However, by doubling the radial base for exemptions, do the regulations not have the potential to completely undermine that objective? That certainly seems to be the view of one of the key bodies that the Government consulted on these regulations. The Minister referred to some responses he received from business, but he did not refer to the response he received from Unite, the main trade union involved in the road haulage industry. I draw attention to my entry in the Register of Members’ Interests.
“Do you agree that we continue to apply the national derogations to EU drivers’ hours (for USPs, vehicles using natural or liquefied gas or electricity and those carrying live animals to market,) with the extension to 100km radius? Please explain your reasons. Also, can you provide any further information on the costs or benefits of the extension of these exemptions/national derogations for any of the various sectors?”
“Unite believe what we need to remember is the reason the legislation was put in place was to combat driver fatigue. However with changes and derogations i.e. the introduction of Periods Of Availability (POA). The POA has been abused by employers to stretch the driver’s working day and get round the law.
However tiredness for drivers is endemic (just-in-time) industry imperatives and physiological intimidation seems to be the way transport operations do business today. POA is a tool that is being misused by employers to reinforce these practices. It is time that this is addressed with the removal of POA. This would be a major step in making roads safer for us all.”
Looking through the Government’s explanatory memorandum for these regulations, I am still none the wiser as to why they felt it necessary to double the distance and the radius-based exemptions in the UK. In fairness to the Freight Transport Association, it has been a bit clearer than the Government. It says:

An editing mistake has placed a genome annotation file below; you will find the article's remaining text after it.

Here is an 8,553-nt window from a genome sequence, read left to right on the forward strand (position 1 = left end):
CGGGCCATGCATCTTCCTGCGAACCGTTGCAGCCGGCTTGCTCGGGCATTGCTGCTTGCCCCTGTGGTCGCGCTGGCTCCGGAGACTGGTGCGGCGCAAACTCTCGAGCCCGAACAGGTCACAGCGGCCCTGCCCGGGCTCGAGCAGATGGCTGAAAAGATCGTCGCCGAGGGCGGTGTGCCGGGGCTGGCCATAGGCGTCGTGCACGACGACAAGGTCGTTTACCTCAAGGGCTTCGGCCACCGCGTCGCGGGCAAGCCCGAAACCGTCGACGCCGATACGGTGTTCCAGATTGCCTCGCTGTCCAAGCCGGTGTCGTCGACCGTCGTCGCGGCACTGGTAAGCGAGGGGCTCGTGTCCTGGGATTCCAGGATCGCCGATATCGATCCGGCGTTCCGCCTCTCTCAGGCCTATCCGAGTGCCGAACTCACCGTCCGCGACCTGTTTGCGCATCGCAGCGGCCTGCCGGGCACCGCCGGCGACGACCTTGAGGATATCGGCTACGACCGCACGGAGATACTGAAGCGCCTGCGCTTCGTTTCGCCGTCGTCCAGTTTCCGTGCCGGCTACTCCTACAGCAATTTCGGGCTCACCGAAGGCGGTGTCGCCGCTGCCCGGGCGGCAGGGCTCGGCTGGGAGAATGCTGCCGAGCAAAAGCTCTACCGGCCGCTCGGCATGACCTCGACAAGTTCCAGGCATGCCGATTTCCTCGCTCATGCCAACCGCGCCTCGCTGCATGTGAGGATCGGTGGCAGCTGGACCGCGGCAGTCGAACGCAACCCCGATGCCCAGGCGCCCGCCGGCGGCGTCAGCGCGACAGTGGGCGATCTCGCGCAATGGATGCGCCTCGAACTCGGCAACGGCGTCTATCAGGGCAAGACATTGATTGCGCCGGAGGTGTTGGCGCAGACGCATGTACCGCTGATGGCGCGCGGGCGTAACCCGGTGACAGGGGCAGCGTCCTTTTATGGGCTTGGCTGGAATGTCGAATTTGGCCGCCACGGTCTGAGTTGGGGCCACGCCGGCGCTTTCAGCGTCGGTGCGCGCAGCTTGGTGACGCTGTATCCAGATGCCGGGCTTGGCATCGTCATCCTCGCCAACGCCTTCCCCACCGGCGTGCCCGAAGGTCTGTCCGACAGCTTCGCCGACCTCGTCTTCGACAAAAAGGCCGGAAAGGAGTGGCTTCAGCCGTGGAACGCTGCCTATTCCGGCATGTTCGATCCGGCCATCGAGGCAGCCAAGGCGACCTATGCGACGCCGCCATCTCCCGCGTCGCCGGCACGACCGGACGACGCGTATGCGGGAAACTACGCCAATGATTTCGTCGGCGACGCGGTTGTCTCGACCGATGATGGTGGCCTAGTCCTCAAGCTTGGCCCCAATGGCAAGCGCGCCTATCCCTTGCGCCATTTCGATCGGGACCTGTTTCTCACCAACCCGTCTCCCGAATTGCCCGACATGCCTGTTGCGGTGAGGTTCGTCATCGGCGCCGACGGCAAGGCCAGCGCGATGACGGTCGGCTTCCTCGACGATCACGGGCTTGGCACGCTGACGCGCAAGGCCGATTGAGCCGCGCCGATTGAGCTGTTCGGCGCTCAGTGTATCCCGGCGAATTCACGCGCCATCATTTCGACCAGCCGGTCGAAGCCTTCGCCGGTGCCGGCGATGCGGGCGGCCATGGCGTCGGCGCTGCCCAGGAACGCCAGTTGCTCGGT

“The complexity of rules will be significantly reduced by all radius based exemptions being uniform 100 km and therefore reduce the chance that the driver is penalised because he has become confused by the complexity rather than posed a realistic threat to road safety”.
I get that, but what I find unsatisfactory is that the Government do not appear to have addressed this issue at all. While the impact assessment looks at this issue, it takes the view that the extension to 100 km will be
Again, I get that, but as far as I can see, the impact assessment makes absolutely no reference to the issue that Unite raised—in other words, any possible implications for safety. Can the Minister outline whether he has received any responses raising concerns about safety and the possible impact on driver fatigue that this extension could have? The impact assessment recognises that there were 95 accidents involving heavy goods vehicles for which fatigue was listed as a contributory factor, so why does that assessment not consider the possibility that that number could increase?
Ruth Cadbury (Brentford and Isleworth) (Lab): My hon. Friend might want to comment on the fact that Brake, the road safety charity, says that one quarter of all crashes on Britain’s main roads are tiredness-related and that extending the hours could have a further significant impact, to the detriment of other people on the roads.
Richard Burden: My hon. Friend makes a very good point. Driver fatigue is, to use Unite’s word again, “endemic” in the road haulage industry. Drivers have long hours. There are not many other professions in which people do not know where they are going to stop for their next meal or where they will be able to go to the toilet next. They do not know whether they will be stuck in a traffic jam that means that they just cannot finish work when they need to, however tired they are.
My hon. Friend is right. The problem of fatigue affects not only the driver, but potentially other road users; it is a hazard to other road users. It is therefore very unsatisfactory that the Minister appears to have just skated over that. He has not mentioned it at all in his explanatory memorandum or in his statement today.